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Cybersecurity: The threats and what you can do about them

Scarcely a week goes by without news breaking of a major IT attack against a big business, a public sector organisation or even a sovereign state. From hacks to breaches and ransoms to data theft, cybersecurity threats seem to abound. But what’s actually going on in the real world, and does every business or media and broadcast company really need to worry?


Mike Laskey

It’s certainly true that cyber attacks are on the rise. In the UK alone, in fact, the number of incidents rose by as much as 19% in 2020 alone.

The proportion of businesses attacked also increased from 38% to 43% in the same year – and perhaps most concerningly, 28% of them were targeted more than five times, demonstrating how falling prey once can lead to a vicious cycle of vulnerability.

So if as many as four in every 10 businesses (39%) have experienced a cybersecurity breach or attack in the last 12 months, what’s behind the deluge?

A game of risk

According to research by PwC, one factor is a change in how ransomware groups are operating.

More of these criminal enterprises are being run as affiliate programmes, which has led the number of actors taking part to spiral, and growing ransom demands – and successes – have encouraged more nefarious participants to jump on board.

Unquestionably, the COVID-19 pandemic has played a key part, too. Businesses’ rapid, often hasty rollouts of remote working practices have come back to bite them, with new weaknesses emerging for opportunistic hackers to stick their digital teeth into.

Researchers have highlighted, for instance, that remote workers will inevitably take security shortcuts for the sake of convenience, such as using insecure personal devices or home routers that can greatly heighten the risk of costly breaches.

Sudden widespread adoption of cloud technology has also had unintended consequences. In fact, global analysis by IBM found that misconfigured cloud settings were the joint-most frequent cause of data breaches – with each breach costing businesses an average of $4.41m.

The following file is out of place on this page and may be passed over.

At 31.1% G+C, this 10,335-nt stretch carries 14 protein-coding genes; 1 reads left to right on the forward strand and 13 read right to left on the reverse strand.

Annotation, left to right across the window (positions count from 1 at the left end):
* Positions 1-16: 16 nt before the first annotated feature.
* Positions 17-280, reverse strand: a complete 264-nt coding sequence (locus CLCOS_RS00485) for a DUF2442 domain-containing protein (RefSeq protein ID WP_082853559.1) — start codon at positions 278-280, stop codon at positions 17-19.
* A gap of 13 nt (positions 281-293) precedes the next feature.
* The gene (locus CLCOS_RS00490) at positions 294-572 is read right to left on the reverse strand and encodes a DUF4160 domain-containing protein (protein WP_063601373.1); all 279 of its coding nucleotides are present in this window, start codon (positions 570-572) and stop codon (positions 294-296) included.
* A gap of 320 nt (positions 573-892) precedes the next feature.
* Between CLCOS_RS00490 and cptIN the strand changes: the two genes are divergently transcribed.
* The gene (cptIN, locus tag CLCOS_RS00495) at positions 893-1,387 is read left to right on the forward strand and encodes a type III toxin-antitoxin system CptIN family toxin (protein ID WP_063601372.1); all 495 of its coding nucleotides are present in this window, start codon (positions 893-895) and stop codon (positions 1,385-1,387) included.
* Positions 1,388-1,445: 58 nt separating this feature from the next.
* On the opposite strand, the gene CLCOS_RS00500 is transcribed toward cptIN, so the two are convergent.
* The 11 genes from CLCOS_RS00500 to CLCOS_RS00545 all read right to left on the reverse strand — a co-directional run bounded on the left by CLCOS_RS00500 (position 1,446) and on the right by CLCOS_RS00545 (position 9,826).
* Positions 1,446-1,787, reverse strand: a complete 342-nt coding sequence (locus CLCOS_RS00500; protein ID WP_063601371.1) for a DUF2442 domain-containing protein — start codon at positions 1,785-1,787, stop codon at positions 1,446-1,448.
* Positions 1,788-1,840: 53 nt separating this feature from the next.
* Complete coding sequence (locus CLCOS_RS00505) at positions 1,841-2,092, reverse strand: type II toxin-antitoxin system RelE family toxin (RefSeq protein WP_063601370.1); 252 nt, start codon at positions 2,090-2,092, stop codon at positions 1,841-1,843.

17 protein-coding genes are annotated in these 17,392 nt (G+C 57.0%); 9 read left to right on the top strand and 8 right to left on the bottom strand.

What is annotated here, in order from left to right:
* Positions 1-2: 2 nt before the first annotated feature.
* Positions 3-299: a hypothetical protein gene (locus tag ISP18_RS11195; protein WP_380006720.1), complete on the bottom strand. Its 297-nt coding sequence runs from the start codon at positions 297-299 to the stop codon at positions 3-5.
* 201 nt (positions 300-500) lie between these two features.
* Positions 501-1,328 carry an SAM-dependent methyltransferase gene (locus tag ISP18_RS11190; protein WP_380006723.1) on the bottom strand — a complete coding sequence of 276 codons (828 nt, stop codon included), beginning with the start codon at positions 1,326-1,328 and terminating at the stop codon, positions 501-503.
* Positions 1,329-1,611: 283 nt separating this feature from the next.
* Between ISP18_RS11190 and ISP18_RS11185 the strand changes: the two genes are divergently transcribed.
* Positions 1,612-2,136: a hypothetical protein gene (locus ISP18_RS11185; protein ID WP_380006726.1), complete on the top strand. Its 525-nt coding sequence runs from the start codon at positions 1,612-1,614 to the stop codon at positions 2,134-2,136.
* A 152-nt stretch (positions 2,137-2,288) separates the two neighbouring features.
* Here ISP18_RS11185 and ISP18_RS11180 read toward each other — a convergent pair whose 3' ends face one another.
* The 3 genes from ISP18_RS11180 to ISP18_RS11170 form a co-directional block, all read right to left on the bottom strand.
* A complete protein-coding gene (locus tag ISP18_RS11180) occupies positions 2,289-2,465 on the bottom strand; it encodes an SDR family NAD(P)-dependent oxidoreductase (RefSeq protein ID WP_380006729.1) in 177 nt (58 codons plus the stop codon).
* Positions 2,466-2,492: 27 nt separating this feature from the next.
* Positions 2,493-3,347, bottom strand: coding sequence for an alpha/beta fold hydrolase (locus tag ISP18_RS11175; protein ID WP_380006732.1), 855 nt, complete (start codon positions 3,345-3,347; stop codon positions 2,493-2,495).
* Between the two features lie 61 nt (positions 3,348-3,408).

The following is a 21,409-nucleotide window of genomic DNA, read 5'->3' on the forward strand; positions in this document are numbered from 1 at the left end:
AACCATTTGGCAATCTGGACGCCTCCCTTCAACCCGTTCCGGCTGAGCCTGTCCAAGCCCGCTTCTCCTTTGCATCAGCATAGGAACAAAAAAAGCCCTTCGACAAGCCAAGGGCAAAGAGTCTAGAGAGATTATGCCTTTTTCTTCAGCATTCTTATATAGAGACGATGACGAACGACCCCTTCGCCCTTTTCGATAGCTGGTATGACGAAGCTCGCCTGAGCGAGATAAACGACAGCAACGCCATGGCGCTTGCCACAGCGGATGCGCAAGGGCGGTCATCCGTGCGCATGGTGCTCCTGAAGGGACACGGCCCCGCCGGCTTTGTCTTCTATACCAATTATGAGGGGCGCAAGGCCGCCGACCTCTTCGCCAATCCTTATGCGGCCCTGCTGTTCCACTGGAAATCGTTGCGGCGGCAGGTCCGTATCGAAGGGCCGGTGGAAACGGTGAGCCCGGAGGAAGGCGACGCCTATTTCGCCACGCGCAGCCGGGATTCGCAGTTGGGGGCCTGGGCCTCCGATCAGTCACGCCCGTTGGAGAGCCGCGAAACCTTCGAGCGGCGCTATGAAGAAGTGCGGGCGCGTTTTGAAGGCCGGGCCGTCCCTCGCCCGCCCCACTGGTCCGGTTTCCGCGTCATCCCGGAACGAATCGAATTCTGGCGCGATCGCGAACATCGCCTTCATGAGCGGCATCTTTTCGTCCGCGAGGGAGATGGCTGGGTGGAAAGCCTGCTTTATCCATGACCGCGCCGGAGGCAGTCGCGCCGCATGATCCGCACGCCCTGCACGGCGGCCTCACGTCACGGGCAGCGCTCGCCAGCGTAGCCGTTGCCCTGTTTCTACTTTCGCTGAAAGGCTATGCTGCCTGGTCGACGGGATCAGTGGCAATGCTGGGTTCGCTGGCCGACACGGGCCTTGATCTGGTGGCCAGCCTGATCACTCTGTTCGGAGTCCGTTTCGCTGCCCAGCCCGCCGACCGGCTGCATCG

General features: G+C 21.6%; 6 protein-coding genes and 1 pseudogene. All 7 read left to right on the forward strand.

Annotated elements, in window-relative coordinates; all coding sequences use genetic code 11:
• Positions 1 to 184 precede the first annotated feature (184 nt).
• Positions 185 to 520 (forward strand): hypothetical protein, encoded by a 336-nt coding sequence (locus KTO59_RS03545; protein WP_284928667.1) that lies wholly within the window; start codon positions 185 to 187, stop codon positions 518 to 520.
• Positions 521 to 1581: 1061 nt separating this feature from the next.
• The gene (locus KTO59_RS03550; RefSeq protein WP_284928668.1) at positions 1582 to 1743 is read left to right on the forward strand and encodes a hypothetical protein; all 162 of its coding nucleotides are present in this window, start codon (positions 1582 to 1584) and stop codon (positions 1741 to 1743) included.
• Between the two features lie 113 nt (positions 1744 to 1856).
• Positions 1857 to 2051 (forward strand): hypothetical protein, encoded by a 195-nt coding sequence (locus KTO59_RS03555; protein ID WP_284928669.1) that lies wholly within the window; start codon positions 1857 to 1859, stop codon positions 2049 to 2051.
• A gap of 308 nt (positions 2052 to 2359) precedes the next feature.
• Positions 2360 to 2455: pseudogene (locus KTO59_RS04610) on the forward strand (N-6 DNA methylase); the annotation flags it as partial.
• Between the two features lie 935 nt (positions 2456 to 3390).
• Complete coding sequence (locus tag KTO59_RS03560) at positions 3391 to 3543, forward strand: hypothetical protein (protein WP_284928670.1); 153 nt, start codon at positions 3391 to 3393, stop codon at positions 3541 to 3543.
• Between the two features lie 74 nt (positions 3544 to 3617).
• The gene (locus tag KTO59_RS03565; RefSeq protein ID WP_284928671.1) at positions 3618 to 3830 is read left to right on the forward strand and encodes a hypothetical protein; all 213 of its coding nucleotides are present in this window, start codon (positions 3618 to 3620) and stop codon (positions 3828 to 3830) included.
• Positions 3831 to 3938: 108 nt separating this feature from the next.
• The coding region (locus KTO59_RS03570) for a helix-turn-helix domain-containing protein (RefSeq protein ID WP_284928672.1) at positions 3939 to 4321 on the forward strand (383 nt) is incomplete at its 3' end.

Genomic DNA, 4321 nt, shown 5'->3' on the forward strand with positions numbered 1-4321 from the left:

Of course, some things never change, though; good old-fashioned human error still accounts for 23% of all data breaches, according to the same research.

Media and broadcast in focus

Over the last few years, many companies in the sector have fallen victim to cyber attack.

In 2016, for example, France’s TV5Monde was memorably “a couple of hours from having the whole station gone for good” after suspected Russian hackers infiltrated its network via an insecure multimedia server – and remained undetected for months.

Ransomware attackers also seized control of Nine Entertainment earlier this year, throwing the Australian company’s broadcast and print operations into chaos and locking staff out of emails and internet access.

In fact, Australia’s cybersecurity agency revealed it averted further similar attacks on other media outlets in the country – reflecting the extent to which the media and entertainment industry is being specifically targeted.

It isn’t just hackers

That brings us neatly on to one of the biggest misconceptions out there: that hackers are by far the main security threat.